Facilitative training is a closely controlled information passing technique with defined participant roles (facilitator and trainees). Training sessions are typically held in a seminar format with multiple participants guided by a succinct agenda under the direction of a facilitator. This method is most effective for introducing new material to learners operating from the same knowledge base - for example, reviewing workplace policies with newly hired employees. Facilitative training begins with an overview of its purpose and a clarification of the training goals. The subject matter is then presented to participants and includes opportunities for discussion or question and answer periods which validate learning and goal achievement at an established pace. The role of the facilitator, who may or may not be a subject matter expert, is to clarify and attain learning goals, maintain order, create a comfortable environment that encourages open communication, ensure accuracy of information provided, gather information from learners and provide closure on punchlist items (those issues that arise which cannot be addressed during the session).
Unlike facilitation, coaching is generally a more informal, individual and hands-on method, which involves a learner and a mentor. Research by Eraut et al (1998, p.48) has shown the importance of informal learning in the workplace and highlights that knowledge is "held by individuals" from whom other people need to learn. The coaching process entails defined goals, explicit step-by-step instructions given by the coach to the learner, technique demonstration by both coach and learner, review of the instructions followed by organized practice and concludes with feedback from the coach regarding learner's goal attainment.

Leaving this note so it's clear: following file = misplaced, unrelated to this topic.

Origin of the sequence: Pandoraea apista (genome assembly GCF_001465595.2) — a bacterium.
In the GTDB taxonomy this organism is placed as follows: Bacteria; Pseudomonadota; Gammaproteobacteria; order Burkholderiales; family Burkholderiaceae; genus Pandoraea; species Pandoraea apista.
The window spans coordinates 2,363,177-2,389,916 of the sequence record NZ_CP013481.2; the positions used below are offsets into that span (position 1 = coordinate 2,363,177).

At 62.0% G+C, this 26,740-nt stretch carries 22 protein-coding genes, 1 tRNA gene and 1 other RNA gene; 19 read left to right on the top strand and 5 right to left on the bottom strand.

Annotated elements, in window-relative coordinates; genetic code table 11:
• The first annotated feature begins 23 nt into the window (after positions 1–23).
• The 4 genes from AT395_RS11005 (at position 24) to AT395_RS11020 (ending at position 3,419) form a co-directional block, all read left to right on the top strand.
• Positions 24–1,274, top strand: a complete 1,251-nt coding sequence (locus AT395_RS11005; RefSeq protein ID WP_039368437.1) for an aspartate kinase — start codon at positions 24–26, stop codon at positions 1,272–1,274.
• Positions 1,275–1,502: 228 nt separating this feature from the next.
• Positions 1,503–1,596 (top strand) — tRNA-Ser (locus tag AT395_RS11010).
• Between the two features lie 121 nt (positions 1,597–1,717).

The role of the coach, who is likely to be a subject matter expert, is to ensure that each learner grasps both the subjective and objective aspects of the training. This ensures that when necessary, critical methods are employed by the learner (for example, patient case records are accurately completed) but individual work preferences can be recognized (for example, patient records may be completed during the course of treatment or after treatment is concluded).
Behavioral rehearsal training is designed to be a simple, short, structured and skill-specific process that applies Albert Bandura's Social Learning Theory through peer observation, feedback and practice. Social learning Theory focuses on the learning that occurs within a social context and considers that people learn from one another, including such concepts as observational learning, imitation, and modeling. (Ormrod, 1999) That is to say, people can learn by observing the behaviors of others and the outcomes of those behaviors.
The process of behavioral rehearsal entails: stating a purpose, describing a skill and scenario,